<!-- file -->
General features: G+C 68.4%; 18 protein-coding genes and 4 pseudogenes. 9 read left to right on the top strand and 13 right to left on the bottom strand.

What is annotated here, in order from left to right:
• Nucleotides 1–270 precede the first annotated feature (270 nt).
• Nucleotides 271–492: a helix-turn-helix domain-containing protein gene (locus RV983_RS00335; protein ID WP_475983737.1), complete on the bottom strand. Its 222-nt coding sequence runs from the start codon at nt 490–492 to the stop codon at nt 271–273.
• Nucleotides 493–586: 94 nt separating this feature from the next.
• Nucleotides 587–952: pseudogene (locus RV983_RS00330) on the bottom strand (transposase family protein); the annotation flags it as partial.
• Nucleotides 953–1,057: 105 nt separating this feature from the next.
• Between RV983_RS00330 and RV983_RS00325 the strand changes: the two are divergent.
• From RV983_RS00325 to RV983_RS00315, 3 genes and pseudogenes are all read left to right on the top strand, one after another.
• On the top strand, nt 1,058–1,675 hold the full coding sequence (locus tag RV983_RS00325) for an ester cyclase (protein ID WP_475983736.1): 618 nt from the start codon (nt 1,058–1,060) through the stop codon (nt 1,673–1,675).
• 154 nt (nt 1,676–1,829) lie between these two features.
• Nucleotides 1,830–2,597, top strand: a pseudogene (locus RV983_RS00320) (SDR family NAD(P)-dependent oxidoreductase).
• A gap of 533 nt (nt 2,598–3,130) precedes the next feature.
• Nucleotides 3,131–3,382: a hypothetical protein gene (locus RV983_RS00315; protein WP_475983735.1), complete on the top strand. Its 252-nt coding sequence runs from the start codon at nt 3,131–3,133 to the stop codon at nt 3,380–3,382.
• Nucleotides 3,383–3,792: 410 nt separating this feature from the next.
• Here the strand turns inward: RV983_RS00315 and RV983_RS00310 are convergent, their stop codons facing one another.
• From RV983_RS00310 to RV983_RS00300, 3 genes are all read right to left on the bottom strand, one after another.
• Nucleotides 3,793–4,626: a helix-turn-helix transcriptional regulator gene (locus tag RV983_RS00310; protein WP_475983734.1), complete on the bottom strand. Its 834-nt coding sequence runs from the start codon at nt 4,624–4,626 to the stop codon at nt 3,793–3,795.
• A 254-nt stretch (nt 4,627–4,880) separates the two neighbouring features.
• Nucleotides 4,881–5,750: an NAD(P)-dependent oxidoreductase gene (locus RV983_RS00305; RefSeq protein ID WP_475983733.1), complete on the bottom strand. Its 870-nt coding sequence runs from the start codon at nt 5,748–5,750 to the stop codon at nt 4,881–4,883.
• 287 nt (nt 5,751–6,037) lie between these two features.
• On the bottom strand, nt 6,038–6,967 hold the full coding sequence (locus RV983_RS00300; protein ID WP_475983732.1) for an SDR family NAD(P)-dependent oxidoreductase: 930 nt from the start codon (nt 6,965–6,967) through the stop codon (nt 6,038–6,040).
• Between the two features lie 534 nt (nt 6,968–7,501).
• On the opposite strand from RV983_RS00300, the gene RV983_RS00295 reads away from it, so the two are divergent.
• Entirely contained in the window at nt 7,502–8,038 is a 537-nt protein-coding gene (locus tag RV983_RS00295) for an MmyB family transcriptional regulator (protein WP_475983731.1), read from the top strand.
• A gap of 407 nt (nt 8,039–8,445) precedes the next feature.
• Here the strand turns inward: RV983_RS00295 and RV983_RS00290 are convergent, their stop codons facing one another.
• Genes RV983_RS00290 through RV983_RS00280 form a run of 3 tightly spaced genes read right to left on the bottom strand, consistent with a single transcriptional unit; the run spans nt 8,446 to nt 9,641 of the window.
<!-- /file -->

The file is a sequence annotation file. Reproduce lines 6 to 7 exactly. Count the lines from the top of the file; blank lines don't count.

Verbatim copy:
• Nucleotides 587–952: pseudogene (locus RV983_RS00330) on the bottom strand (transposase family protein); the annotation flags it as partial.
• Nucleotides 953–1,057: 105 nt separating this feature from the next.